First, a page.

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[Xmca-l] Re: CHAT Discourse

In writing my response to Mike's invitation to post brief summaries etc, I realized something that may explain why there is a question about the usefulness of CHAT in doing empirical work (I'm not saying just research, but work - intentionally).  That is that in order to engage with non-academics using CHAT, you have to be able to explain to them why you're doing what you're doing. You can't make the fine distinctions that typify conversations on XMCA. This may sound like simplification with resulting loss of meaning, but I don't think that actually is what happens. Instead, the practice into which you pull people brings out the meaning.  But  while that's going on, you have to be able to explain what's going on in plain English (or whatever language you're working in). 

I'm not talking about students. if you're teaching CHAT to students, of course you can use the terminology that has become the standard for CHAT. That's part of what you're teaching. They're expected to be able to use it themselves and join the discussion (cocktail party?).  I'm talking about adults with whom one is working on a project., who didn't sign up for having to learn a lot of strange-sounding vocabulary. Getting them on board with the project requires letting them in on the theoretical framework that you are operating with, right? So they don't feel blindsided, and so they can have some control over what's happening. And in order to do that, you've got to minimize the terms of art that require too much background.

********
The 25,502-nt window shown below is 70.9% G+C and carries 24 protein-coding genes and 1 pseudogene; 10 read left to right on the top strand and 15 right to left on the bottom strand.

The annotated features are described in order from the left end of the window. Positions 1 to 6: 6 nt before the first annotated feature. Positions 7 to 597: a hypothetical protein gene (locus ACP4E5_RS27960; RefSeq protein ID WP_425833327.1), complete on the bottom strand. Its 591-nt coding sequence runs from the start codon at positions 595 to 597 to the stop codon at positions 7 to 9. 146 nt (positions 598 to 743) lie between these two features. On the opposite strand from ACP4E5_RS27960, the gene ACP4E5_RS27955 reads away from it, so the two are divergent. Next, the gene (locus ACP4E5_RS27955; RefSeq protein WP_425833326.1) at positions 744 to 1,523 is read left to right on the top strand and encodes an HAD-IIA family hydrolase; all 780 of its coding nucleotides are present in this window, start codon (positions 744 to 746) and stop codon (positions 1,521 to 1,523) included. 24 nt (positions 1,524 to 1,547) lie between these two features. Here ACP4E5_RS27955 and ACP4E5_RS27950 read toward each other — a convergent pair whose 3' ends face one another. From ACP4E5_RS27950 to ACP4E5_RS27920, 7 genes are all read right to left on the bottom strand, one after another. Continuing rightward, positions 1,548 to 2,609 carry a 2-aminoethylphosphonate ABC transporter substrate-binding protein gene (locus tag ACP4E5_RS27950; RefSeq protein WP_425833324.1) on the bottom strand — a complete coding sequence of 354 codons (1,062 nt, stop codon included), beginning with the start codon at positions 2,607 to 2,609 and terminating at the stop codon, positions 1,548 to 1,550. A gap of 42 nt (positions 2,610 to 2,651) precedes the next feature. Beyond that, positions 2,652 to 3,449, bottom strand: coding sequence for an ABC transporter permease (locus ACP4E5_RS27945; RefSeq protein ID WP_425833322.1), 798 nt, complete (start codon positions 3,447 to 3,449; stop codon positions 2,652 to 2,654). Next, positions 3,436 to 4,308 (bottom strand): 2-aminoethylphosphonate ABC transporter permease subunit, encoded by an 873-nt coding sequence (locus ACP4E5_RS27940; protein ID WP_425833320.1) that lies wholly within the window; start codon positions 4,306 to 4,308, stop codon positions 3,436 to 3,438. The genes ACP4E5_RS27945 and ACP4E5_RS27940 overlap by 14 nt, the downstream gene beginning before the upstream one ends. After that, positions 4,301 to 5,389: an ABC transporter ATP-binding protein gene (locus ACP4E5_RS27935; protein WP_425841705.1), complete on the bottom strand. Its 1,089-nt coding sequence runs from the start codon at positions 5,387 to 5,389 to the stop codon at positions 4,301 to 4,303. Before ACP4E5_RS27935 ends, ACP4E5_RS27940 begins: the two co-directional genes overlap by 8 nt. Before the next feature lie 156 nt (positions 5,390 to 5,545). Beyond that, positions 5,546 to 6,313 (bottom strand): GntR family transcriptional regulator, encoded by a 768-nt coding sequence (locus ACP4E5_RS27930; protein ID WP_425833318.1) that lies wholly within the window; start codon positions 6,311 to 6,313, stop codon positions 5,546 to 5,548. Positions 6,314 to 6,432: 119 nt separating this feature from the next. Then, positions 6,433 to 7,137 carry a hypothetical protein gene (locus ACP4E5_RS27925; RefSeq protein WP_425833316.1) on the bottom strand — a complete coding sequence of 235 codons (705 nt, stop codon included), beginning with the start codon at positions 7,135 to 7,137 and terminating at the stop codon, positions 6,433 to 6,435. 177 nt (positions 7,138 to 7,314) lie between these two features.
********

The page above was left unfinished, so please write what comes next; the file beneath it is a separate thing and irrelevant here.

Helena Worthen

On Sep 15, 2014, at 9:15 AM, mike cole wrote:

> Lastly, perhaps it would be helpful if those of us who believe that
> empirical work guided by CHAT ideas of some value has been produced in,
> say, the past two decades, would post brief summiaries of that work with
> references.
> Maybe its just all verbal sound and fury, signifying the usual!
> mike